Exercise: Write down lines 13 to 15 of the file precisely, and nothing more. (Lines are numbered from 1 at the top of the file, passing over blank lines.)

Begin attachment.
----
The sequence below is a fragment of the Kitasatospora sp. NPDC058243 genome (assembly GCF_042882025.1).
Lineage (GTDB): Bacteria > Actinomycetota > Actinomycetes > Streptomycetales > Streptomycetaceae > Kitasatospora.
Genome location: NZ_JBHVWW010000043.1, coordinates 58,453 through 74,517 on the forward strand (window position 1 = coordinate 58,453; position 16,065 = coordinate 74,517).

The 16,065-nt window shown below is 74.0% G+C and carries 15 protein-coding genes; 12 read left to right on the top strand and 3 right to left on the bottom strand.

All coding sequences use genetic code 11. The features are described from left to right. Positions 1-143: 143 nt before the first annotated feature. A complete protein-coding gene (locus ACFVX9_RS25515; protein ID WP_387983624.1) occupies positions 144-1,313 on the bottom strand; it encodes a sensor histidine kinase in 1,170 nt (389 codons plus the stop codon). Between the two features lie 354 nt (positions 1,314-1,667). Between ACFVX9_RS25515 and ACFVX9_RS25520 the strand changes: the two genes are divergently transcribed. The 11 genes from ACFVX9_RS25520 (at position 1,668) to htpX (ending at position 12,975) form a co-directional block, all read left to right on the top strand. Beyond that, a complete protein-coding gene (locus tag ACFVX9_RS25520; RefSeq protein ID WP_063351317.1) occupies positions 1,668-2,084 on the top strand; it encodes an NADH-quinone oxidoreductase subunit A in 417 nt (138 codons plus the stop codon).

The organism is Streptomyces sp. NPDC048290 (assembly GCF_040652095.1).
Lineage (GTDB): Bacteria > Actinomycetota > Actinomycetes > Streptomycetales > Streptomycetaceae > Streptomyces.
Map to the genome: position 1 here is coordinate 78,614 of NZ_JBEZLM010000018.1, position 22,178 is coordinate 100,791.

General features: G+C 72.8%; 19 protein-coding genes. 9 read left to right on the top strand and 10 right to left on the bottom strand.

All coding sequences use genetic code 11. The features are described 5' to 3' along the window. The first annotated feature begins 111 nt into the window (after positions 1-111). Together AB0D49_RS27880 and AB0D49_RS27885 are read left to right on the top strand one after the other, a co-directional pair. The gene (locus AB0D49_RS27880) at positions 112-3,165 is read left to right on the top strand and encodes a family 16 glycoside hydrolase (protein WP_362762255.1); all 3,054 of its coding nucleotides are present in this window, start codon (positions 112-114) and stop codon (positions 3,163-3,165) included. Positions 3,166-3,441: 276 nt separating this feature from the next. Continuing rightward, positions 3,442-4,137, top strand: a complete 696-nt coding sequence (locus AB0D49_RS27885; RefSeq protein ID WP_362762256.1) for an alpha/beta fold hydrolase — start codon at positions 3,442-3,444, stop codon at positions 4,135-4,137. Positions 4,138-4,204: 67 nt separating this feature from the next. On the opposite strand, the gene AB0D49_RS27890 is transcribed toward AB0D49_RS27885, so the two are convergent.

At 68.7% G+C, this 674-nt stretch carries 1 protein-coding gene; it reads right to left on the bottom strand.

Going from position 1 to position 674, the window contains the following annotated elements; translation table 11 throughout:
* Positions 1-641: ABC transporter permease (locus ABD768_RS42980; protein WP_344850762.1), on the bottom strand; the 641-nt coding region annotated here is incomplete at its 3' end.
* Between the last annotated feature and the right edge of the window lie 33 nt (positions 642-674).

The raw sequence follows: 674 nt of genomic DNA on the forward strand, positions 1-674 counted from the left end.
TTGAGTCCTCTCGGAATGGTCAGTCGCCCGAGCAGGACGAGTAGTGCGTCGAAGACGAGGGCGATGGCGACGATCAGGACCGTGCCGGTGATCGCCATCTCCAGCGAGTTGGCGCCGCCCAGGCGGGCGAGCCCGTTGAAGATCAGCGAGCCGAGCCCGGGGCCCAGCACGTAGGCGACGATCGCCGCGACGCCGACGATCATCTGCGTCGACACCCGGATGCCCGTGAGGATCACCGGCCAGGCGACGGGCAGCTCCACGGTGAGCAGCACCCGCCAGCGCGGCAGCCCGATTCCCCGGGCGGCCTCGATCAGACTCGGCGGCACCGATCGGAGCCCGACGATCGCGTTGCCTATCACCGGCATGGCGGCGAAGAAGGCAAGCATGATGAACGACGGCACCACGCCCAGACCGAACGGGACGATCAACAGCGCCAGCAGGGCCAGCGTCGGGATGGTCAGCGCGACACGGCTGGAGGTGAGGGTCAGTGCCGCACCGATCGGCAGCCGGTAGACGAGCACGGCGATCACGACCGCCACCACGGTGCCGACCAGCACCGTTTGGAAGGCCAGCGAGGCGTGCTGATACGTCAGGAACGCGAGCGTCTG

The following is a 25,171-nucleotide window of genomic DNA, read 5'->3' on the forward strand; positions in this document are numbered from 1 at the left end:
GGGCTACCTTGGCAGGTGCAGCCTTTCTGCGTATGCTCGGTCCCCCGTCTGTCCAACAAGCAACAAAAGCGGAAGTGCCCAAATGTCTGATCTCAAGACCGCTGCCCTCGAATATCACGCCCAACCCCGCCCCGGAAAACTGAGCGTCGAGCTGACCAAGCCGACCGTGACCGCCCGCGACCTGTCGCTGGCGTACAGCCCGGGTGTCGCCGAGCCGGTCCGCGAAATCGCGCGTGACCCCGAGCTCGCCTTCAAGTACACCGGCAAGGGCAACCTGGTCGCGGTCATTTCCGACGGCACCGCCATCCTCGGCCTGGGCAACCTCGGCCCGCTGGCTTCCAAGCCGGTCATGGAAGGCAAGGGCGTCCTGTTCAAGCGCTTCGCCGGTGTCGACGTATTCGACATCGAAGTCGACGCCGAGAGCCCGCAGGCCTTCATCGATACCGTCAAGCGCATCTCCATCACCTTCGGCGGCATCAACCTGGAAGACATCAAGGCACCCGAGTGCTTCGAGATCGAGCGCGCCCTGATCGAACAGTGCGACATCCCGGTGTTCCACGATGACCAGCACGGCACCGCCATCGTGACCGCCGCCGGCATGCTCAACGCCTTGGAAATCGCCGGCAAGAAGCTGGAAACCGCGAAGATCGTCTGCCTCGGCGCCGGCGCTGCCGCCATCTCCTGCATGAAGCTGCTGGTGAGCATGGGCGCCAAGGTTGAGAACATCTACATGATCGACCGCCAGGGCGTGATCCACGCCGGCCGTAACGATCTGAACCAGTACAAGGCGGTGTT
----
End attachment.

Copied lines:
* Positions 1-641: ABC transporter permease (locus ABD768_RS42980; protein WP_344850762.1), on the bottom strand; the 641-nt coding region annotated here is incomplete at its 3' end.
* Between the last annotated feature and the right edge of the window lie 33 nt (positions 642-674).

The raw sequence follows: 674 nt of genomic DNA on the forward strand, positions 1-674 counted from the left end.